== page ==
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Thursday, 2 April 1987
Page: 2035

Mr SINCLAIR (Leader of the National Party of Australia)(9.14) —I refer to permanent employment, which I mentioned in an earlier speech. However, I will not pick up all the points I made in that speech. I hope that the Minister for Defence (Mr Beazley) considers the idea of a specialist aircrew stream, which is nothing to do with Defence Force retirement and death benefits but which seems to me to be a way out of the present flight problems. A number of submissions have been put to the Minister on that.

With respect to Defence Force retirement and death benefits I draw the attention of the Minister to a concern the Regular Defence Welfare Association has, to which one of my colleagues referred during his contribution. A letter from Major-General Whitelaw says:

We welcome the amendments to the DFR&DB Act 1973 included in this Bill. In particular the amendments to the definition of ``widow'' shown at Clause 37 (1) of the Bill. However the opportunity should not be lost to correct an even longer standing wrong suffered by widows of those regular servicemen who married after separation from the Defence Force and before the DFR&DB Act 1973 was enacted. The corrective action would simply involve the repeal of Section 65 (4) of the DFRB Act and its replacement by the definition of widow as included in the DFRDB Act 1973, Section 3 as amended by the Bill thus eliminating a long outstanding anomaly.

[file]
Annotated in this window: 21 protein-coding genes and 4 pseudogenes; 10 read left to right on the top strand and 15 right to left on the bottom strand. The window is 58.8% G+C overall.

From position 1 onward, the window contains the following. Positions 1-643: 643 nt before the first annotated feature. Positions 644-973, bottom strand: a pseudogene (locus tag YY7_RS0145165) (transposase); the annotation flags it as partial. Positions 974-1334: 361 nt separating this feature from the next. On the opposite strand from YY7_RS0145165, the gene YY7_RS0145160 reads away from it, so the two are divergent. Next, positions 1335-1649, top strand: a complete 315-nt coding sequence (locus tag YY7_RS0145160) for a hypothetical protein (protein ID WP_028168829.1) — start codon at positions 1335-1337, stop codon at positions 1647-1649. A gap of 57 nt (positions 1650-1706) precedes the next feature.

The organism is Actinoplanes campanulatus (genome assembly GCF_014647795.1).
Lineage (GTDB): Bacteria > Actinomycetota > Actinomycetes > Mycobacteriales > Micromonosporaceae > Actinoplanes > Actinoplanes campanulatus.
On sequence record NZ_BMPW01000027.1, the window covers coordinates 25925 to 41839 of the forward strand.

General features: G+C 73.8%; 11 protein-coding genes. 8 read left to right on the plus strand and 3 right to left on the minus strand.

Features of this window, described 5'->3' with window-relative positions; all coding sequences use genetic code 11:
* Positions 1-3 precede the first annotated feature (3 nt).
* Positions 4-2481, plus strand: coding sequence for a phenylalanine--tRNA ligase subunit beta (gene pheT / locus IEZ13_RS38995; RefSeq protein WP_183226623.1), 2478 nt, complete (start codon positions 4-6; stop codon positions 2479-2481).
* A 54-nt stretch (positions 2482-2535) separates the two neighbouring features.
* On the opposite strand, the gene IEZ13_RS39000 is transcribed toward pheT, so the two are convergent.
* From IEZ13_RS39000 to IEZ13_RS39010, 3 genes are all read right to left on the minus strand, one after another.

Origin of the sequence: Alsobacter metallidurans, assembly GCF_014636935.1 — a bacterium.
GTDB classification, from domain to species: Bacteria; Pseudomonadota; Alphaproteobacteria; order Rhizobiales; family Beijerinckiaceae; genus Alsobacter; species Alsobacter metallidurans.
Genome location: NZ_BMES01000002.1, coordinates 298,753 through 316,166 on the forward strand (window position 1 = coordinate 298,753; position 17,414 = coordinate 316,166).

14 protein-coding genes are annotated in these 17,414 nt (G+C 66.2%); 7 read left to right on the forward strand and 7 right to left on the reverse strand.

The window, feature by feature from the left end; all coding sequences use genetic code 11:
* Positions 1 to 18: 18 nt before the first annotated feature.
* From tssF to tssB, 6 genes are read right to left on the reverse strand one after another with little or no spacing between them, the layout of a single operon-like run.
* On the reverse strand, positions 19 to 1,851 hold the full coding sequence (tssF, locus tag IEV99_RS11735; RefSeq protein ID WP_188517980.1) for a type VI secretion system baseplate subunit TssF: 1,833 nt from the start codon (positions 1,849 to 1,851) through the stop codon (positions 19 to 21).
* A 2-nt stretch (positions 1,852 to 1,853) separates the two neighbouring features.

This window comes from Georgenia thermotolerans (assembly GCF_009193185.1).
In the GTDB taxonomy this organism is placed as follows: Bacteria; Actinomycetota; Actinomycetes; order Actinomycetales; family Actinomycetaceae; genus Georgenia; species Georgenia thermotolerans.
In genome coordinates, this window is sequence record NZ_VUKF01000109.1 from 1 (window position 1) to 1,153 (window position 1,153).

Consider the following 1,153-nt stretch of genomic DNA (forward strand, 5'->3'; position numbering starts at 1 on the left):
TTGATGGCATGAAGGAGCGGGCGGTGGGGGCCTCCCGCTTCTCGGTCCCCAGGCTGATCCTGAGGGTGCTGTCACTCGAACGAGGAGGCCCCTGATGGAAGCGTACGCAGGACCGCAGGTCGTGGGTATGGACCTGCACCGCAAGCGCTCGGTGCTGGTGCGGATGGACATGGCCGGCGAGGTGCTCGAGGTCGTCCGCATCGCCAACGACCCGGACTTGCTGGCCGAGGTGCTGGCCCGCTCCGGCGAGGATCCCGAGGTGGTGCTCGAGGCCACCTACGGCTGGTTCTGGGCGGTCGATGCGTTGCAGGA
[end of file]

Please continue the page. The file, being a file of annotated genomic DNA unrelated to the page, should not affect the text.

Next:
The Regular Defence Force Welfare Association has prepared a short paper on this matter which sets down its argument for this modification. Essentially, as I explained in my speech during the second reading debate, many widows of DFRB pensioners are denied pensions their husbands paid for. It should be remembered that whilst they are called pensions they are, in fact, superannuation entitlements. This is an area of the legislation the Government should look at. Because it would add to the expenditure under the Bill we cannot move an amendment. But there is a problem.

I suggest to the Minister, to whom I will send a copy of this letter and the attached paper, that he examine the matter for future consideration. Without any doubt this amendment would help to remove what seems to be an anomaly. I have not examined it in detail and, therefore, I am not able to speak as a lawyer on it. But it seems to me on reading it that, at least in the circumstances of Major-General Whitelaw's submission, there is merit in the argument. I hope that the Minister and the Government consider sympathetically the proposed amendment.